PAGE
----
Giggle Incontinence Prevention Tips for Children

When it comes to giggle incontinence, prevention tips can include having your child go to the toilet and empty their bladder before activities where they’re likely to laugh - school, bus trips, and catch-ups with friends. They should also avoid drinking any beverages containing caffeine as they can irritate their bladder.

In terms of treating giggle incontinence that doesn’t decrease over time, kegel exercises prescribed by a pelvic physio or paediatrician can help strengthen pelvic floor muscles and therefore may reduce incontinence episodes. There may be medications your paediatrician recommends, so it’s worth seeing them as soon as you notice your child is losing control of their bladder every time they laugh.

Be sure to reassure your child and give them emotional support while they’re experiencing giggle incontinence. It can be embarrassing for them and can affect their self-esteem, so let them know that there’s nothing wrong with them or to be ashamed of.

A really helpful way to provide your child added comfort and confidence during this time is to use incontinence pull-ups, such as our Magics range that are made for kids up to 15 years of age. These pull-up pants are not only discreet and close to the feel of normal kids’ underwear, but they’ve also been developed with Magical Tubes® for excellent protection against leakage. The design ensures that the pant adapts perfectly to the shape of the child's body for a better fit, and freedom of movement, whilst providing ultimate protection for both daytime and nighttime dryness.

Stress Incontinence Prevention Tips For Adults

For men and women experiencing stress incontinence when laughing, there are a number of ways you can prevent it - or manage it if you’re already experiencing it:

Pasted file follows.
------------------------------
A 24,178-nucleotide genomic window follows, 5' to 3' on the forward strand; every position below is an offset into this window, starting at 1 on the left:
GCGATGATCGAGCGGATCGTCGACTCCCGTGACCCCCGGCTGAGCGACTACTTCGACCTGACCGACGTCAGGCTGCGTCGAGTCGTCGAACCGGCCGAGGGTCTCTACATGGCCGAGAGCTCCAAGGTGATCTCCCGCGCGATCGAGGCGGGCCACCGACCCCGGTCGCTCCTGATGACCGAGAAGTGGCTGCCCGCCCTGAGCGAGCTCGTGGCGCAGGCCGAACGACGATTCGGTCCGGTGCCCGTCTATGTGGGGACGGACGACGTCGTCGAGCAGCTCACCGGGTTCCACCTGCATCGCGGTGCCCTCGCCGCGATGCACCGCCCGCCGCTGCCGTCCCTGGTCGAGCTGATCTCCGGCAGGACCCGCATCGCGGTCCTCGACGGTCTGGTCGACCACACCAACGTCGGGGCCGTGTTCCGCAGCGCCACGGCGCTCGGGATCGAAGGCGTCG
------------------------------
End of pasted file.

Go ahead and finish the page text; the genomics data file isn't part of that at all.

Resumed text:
• Pelvic floor physiotherapy involves exercises, such as Kegel exercises, to train and strengthen the pelvic floor and surrounding muscles to help bladder control.

  • Lifestyle changes can also help manage stress incontinence. This includes drinking enough (but not too many) fluids, eating a whole-food diet, not smoking and avoiding bladder irritants such as caffeine and alcohol.

  • Managing weight can help ease symptoms of stress incontinence as extra weight puts more pressure on the bladder which can cause urine leaks when laughing.

  • Medications can at times contribute to bladder control issues. These can include muscle relaxants and sedatives. Speak to your doctor about your medications to ensure they’re not affecting your continence, and if they are what can be done about it.

  • Minimise constipation by applying the above mentioned lifestyle changes. Straining during bowel movements when constipated can damage the pelvic floor and therefore lead to urinary incontinence.

  • Use continence management products like pads, pull-ups and disposable bed and furniture protectors to live comfortably and confidently with incontinence. It doesn’t have to control you, you can take the power back! If you need any help understanding what product is right for your needs you can call our team of product specialists on 1800 86 11 99 or take our online Help Me Choose quiz.

While we hope you find this article helpful, remember, if you notice any changes in your level of continence to always seek the advice of a medical professional.